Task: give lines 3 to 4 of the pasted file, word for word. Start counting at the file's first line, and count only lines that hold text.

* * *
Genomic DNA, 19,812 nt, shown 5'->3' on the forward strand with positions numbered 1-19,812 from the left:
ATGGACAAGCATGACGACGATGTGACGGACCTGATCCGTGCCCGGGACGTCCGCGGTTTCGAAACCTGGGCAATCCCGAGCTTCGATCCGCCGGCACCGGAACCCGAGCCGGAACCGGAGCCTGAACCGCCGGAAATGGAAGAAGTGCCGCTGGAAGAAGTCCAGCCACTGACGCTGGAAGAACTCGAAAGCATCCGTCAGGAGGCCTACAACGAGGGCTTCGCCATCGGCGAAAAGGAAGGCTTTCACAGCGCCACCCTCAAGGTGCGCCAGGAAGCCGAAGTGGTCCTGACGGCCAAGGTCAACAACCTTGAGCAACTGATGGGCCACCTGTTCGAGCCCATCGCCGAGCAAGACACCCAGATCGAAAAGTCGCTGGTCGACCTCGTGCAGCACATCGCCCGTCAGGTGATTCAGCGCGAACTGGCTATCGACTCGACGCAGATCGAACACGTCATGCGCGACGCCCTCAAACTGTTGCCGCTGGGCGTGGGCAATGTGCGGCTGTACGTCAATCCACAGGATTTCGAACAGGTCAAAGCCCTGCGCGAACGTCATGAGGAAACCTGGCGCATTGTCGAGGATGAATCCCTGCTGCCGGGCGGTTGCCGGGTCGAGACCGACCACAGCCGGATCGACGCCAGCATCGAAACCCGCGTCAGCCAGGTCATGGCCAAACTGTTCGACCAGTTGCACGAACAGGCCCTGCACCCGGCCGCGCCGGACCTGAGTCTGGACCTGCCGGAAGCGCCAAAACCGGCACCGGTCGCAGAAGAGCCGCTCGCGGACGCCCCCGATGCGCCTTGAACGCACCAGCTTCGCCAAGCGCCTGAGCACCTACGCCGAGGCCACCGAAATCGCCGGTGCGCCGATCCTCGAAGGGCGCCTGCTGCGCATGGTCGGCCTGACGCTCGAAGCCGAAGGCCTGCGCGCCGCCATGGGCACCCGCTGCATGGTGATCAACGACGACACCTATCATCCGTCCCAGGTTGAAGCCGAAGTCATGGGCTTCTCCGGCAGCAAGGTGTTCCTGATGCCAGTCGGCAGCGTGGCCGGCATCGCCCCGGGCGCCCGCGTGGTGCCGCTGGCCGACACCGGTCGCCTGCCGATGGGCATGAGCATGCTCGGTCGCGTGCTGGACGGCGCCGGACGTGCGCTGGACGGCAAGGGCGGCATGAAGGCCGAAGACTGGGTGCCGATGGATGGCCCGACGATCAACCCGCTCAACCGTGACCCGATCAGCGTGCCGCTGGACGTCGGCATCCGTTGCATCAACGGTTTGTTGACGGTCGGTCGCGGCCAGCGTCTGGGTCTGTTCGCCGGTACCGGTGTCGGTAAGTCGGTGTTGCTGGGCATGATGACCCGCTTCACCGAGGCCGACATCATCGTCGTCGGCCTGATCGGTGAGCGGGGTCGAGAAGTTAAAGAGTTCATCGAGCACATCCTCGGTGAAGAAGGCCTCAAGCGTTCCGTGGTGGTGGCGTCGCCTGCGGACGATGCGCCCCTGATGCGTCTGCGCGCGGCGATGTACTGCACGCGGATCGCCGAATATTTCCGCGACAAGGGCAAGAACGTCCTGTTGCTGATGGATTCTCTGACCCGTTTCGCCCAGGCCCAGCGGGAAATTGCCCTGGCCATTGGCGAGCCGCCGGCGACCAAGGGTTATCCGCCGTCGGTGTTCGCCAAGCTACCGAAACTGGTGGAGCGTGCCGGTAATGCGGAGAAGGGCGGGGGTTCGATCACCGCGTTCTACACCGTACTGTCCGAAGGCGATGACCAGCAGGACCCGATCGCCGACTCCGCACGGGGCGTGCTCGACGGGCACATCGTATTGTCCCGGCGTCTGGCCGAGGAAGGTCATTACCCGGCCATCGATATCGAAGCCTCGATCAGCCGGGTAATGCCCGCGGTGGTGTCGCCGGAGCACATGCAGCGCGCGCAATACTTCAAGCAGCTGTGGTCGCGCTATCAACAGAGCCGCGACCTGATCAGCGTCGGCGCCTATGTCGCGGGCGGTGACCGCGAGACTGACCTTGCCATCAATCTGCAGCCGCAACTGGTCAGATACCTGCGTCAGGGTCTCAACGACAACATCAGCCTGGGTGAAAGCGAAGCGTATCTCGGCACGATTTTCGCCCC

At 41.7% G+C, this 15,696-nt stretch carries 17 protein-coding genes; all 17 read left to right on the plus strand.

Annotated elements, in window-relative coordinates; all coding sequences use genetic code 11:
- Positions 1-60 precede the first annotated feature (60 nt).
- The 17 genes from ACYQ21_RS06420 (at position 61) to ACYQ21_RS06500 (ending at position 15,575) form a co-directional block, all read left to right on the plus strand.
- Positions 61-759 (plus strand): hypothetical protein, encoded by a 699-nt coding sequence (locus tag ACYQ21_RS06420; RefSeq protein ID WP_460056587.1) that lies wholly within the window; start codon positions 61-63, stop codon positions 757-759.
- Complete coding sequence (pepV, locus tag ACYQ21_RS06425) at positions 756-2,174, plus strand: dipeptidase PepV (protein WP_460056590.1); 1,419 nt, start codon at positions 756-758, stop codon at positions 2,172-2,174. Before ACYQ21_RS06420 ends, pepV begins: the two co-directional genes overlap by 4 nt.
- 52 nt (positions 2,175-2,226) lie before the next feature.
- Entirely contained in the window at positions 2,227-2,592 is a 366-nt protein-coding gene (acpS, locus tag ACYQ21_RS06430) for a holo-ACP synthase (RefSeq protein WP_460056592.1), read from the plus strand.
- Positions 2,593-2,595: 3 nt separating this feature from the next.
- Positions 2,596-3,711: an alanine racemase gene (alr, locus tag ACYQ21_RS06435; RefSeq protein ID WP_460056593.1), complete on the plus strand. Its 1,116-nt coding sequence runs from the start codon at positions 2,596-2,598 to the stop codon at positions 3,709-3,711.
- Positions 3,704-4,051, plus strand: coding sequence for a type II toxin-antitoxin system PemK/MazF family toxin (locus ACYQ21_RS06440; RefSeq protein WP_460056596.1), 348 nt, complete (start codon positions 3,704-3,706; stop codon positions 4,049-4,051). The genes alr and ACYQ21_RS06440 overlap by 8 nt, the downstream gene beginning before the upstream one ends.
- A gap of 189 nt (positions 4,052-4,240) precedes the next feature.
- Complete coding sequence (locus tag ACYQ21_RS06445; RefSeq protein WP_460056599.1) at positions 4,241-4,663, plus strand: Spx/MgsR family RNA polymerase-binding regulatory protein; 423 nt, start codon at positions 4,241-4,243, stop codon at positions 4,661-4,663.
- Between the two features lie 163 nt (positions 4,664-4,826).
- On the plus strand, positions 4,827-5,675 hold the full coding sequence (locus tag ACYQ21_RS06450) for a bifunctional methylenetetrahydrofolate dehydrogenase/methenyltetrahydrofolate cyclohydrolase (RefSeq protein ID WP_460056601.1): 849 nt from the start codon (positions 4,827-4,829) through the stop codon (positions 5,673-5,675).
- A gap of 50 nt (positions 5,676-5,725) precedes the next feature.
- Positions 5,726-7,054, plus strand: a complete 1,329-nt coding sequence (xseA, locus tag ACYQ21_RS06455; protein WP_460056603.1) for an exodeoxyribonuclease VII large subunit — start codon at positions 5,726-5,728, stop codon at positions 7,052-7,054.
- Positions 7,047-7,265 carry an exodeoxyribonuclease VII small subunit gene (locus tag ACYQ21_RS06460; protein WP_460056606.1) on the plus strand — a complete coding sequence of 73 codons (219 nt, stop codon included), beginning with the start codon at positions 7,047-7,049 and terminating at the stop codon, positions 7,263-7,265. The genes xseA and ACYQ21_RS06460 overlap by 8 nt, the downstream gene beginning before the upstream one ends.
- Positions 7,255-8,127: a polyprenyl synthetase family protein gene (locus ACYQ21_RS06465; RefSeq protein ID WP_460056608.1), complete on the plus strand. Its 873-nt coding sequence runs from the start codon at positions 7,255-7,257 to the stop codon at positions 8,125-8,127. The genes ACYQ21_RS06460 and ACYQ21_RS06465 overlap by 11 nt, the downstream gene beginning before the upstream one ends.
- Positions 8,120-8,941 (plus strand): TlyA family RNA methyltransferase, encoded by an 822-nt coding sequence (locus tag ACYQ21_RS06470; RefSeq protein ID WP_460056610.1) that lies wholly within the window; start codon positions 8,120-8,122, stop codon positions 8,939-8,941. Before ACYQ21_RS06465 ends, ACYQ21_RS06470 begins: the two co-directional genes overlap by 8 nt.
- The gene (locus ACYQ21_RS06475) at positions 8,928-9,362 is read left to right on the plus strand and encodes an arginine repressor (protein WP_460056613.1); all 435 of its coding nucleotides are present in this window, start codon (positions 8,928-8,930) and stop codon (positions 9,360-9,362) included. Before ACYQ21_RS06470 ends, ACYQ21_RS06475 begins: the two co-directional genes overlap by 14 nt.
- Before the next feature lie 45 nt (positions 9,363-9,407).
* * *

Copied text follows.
At 41.7% G+C, this 15,696-nt stretch carries 17 protein-coding genes; all 17 read left to right on the plus strand.

Annotated elements, in window-relative coordinates; all coding sequences use genetic code 11: